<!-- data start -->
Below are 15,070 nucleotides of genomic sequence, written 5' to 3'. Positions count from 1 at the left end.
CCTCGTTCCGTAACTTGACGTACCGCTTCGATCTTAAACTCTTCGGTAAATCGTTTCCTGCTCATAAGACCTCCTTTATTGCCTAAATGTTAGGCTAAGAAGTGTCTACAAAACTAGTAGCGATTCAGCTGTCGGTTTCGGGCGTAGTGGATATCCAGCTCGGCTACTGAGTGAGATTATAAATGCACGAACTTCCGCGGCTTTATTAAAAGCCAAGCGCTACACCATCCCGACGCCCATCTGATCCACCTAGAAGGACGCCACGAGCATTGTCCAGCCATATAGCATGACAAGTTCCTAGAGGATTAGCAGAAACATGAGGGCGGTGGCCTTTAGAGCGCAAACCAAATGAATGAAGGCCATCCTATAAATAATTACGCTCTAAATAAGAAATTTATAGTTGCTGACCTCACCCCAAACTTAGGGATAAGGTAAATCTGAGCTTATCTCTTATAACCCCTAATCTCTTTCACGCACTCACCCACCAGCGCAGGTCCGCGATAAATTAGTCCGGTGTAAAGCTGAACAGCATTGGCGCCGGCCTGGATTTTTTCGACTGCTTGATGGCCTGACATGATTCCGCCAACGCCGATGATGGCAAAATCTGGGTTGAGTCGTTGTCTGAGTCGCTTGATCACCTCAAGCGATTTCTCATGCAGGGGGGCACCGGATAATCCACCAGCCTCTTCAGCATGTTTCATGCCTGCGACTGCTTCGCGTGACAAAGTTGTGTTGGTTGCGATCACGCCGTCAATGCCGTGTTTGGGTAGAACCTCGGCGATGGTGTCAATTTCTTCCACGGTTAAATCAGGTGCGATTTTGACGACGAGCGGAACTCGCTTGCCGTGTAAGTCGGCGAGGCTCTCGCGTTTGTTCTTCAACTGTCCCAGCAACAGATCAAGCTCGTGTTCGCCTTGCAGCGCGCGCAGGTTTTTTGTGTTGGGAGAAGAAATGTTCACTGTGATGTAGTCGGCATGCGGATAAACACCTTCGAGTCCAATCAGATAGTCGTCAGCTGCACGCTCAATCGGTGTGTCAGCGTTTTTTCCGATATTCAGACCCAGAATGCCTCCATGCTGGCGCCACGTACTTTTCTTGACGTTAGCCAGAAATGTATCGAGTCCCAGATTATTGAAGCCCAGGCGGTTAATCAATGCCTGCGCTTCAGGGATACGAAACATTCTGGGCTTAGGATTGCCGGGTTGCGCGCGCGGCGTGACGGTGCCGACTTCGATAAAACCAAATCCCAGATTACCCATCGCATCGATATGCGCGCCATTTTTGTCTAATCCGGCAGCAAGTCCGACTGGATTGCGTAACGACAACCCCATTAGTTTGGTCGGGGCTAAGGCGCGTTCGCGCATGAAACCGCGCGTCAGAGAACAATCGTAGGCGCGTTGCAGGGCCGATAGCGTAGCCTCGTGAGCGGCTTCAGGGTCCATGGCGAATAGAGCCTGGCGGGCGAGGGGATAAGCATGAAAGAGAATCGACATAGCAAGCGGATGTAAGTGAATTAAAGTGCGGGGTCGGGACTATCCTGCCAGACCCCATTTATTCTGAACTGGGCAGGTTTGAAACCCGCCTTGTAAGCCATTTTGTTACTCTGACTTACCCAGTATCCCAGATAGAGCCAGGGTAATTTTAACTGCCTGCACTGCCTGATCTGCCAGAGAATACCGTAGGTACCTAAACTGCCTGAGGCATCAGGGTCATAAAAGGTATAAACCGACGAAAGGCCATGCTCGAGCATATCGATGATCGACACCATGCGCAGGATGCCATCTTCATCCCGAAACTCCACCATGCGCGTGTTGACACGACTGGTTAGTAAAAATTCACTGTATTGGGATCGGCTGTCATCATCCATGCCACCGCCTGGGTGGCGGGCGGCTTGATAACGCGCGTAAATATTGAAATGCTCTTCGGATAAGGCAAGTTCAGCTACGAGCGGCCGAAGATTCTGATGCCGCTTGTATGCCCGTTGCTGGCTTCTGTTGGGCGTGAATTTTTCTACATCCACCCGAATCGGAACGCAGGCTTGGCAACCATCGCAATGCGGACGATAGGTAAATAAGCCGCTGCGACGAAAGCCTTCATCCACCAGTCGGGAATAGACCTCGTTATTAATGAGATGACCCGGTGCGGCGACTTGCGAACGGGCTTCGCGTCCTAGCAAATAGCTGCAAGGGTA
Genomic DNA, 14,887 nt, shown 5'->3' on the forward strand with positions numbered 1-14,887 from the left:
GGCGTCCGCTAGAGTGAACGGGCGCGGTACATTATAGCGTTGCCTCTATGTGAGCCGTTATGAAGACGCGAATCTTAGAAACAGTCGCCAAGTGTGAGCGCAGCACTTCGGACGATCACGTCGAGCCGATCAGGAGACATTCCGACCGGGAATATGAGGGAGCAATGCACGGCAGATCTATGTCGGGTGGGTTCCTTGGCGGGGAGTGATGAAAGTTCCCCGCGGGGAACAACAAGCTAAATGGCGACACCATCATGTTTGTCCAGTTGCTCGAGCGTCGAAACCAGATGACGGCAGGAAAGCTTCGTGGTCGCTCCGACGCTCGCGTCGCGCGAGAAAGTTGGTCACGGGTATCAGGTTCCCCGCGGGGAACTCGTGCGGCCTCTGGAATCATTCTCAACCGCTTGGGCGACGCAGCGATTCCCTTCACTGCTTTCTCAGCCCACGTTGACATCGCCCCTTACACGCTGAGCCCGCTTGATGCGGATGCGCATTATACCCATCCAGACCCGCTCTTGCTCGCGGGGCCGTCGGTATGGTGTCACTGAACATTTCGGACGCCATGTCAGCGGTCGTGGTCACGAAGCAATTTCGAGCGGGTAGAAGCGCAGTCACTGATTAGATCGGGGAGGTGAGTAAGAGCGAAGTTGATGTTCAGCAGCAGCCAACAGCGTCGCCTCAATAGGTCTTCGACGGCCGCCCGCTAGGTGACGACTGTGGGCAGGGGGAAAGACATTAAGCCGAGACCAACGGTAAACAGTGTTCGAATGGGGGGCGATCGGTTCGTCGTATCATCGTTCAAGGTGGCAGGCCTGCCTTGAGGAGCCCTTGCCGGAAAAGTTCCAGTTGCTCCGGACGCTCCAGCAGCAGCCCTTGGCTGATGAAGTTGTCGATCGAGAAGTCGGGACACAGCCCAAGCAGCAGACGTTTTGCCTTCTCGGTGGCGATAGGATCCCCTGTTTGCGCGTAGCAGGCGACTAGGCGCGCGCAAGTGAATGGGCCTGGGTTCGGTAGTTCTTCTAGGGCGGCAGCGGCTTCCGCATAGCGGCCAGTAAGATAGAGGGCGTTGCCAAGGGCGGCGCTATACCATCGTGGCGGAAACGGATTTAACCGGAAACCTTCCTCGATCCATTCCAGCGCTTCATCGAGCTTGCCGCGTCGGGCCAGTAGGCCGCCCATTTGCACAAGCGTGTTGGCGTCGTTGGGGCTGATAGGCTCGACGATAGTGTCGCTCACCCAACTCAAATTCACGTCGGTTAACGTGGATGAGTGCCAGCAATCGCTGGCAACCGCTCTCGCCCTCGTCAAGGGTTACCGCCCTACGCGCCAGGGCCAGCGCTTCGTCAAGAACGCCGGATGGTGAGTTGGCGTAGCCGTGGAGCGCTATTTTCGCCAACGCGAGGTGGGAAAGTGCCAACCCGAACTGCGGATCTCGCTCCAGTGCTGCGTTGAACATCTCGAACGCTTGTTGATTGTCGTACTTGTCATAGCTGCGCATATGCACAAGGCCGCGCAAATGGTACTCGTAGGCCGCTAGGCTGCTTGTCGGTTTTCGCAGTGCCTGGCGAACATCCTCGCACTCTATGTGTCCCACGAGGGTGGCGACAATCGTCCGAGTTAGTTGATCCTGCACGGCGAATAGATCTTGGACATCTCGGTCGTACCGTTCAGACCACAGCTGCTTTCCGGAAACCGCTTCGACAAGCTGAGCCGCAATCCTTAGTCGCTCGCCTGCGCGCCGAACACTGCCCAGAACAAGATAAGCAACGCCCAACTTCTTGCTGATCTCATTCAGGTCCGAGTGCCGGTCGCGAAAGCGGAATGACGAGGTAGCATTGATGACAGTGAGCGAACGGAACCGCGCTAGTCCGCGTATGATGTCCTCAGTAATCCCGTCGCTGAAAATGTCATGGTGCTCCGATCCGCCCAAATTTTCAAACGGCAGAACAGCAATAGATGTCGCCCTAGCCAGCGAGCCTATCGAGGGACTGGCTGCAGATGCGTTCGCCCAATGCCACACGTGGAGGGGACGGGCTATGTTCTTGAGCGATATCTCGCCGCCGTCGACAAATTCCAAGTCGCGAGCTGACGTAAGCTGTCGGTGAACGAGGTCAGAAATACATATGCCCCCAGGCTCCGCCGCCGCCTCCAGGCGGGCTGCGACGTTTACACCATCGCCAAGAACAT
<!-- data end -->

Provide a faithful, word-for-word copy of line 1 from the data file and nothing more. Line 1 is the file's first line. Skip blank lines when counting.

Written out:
Below are 15,070 nucleotides of genomic sequence, written 5' to 3'. Positions count from 1 at the left end.